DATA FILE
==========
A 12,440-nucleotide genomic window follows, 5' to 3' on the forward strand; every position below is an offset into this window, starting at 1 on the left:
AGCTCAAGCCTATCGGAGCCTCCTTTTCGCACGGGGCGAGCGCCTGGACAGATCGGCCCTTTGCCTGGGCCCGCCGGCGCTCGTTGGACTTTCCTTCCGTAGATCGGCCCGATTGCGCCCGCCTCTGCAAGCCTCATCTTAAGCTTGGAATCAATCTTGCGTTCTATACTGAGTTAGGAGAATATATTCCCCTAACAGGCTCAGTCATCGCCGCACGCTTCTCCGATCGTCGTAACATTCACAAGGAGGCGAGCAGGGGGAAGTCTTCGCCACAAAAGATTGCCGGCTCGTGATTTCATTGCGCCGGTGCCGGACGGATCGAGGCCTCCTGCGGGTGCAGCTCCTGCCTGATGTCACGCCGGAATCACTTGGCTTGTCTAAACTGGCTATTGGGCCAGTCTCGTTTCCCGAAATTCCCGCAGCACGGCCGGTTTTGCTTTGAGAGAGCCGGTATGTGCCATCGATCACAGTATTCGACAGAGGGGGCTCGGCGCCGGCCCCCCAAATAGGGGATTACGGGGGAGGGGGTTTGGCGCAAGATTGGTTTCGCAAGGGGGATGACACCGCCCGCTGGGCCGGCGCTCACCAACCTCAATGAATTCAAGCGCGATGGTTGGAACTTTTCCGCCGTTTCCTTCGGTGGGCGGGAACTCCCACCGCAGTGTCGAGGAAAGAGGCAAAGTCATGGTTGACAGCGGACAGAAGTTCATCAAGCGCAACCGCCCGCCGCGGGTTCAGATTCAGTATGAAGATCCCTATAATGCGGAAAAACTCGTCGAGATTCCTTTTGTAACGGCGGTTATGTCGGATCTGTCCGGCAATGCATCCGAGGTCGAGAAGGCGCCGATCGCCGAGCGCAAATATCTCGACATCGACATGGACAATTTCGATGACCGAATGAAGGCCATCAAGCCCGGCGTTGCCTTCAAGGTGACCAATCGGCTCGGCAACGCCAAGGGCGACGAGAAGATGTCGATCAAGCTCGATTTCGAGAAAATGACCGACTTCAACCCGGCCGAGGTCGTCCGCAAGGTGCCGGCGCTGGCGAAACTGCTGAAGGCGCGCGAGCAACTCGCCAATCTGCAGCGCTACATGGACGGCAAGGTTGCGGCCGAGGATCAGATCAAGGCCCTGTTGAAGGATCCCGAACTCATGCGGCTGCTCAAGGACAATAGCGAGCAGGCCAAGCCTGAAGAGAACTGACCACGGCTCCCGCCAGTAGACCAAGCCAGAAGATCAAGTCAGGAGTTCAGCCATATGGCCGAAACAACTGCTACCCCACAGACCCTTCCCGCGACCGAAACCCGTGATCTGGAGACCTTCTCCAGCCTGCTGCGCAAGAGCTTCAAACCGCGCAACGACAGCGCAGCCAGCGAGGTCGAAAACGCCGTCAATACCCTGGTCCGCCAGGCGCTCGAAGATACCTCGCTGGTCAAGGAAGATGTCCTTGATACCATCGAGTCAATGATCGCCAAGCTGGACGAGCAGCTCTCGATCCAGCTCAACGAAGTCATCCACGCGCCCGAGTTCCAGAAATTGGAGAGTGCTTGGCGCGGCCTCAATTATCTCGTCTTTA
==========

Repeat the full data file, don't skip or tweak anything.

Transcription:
A 12,440-nucleotide genomic window follows, 5' to 3' on the forward strand; every position below is an offset into this window, starting at 1 on the left:
AGCTCAAGCCTATCGGAGCCTCCTTTTCGCACGGGGCGAGCGCCTGGACAGATCGGCCCTTTGCCTGGGCCCGCCGGCGCTCGTTGGACTTTCCTTCCGTAGATCGGCCCGATTGCGCCCGCCTCTGCAAGCCTCATCTTAAGCTTGGAATCAATCTTGCGTTCTATACTGAGTTAGGAGAATATATTCCCCTAACAGGCTCAGTCATCGCCGCACGCTTCTCCGATCGTCGTAACATTCACAAGGAGGCGAGCAGGGGGAAGTCTTCGCCACAAAAGATTGCCGGCTCGTGATTTCATTGCGCCGGTGCCGGACGGATCGAGGCCTCCTGCGGGTGCAGCTCCTGCCTGATGTCACGCCGGAATCACTTGGCTTGTCTAAACTGGCTATTGGGCCAGTCTCGTTTCCCGAAATTCCCGCAGCACGGCCGGTTTTGCTTTGAGAGAGCCGGTATGTGCCATCGATCACAGTATTCGACAGAGGGGGCTCGGCGCCGGCCCCCCAAATAGGGGATTACGGGGGAGGGGGTTTGGCGCAAGATTGGTTTCGCAAGGGGGATGACACCGCCCGCTGGGCCGGCGCTCACCAACCTCAATGAATTCAAGCGCGATGGTTGGAACTTTTCCGCCGTTTCCTTCGGTGGGCGGGAACTCCCACCGCAGTGTCGAGGAAAGAGGCAAAGTCATGGTTGACAGCGGACAGAAGTTCATCAAGCGCAACCGCCCGCCGCGGGTTCAGATTCAGTATGAAGATCCCTATAATGCGGAAAAACTCGTCGAGATTCCTTTTGTAACGGCGGTTATGTCGGATCTGTCCGGCAATGCATCCGAGGTCGAGAAGGCGCCGATCGCCGAGCGCAAATATCTCGACATCGACATGGACAATTTCGATGACCGAATGAAGGCCATCAAGCCCGGCGTTGCCTTCAAGGTGACCAATCGGCTCGGCAACGCCAAGGGCGACGAGAAGATGTCGATCAAGCTCGATTTCGAGAAAATGACCGACTTCAACCCGGCCGAGGTCGTCCGCAAGGTGCCGGCGCTGGCGAAACTGCTGAAGGCGCGCGAGCAACTCGCCAATCTGCAGCGCTACATGGACGGCAAGGTTGCGGCCGAGGATCAGATCAAGGCCCTGTTGAAGGATCCCGAACTCATGCGGCTGCTCAAGGACAATAGCGAGCAGGCCAAGCCTGAAGAGAACTGACCACGGCTCCCGCCAGTAGACCAAGCCAGAAGATCAAGTCAGGAGTTCAGCCATATGGCCGAAACAACTGCTACCCCACAGACCCTTCCCGCGACCGAAACCCGTGATCTGGAGACCTTCTCCAGCCTGCTGCGCAAGAGCTTCAAACCGCGCAACGACAGCGCAGCCAGCGAGGTCGAAAACGCCGTCAATACCCTGGTCCGCCAGGCGCTCGAAGATACCTCGCTGGTCAAGGAAGATGTCCTTGATACCATCGAGTCAATGATCGCCAAGCTGGACGAGCAGCTCTCGATCCAGCTCAACGAAGTCATCCACGCGCCCGAGTTCCAGAAATTGGAGAGTGCTTGGCGCGGCCTCAATTATCTCGTCTTTA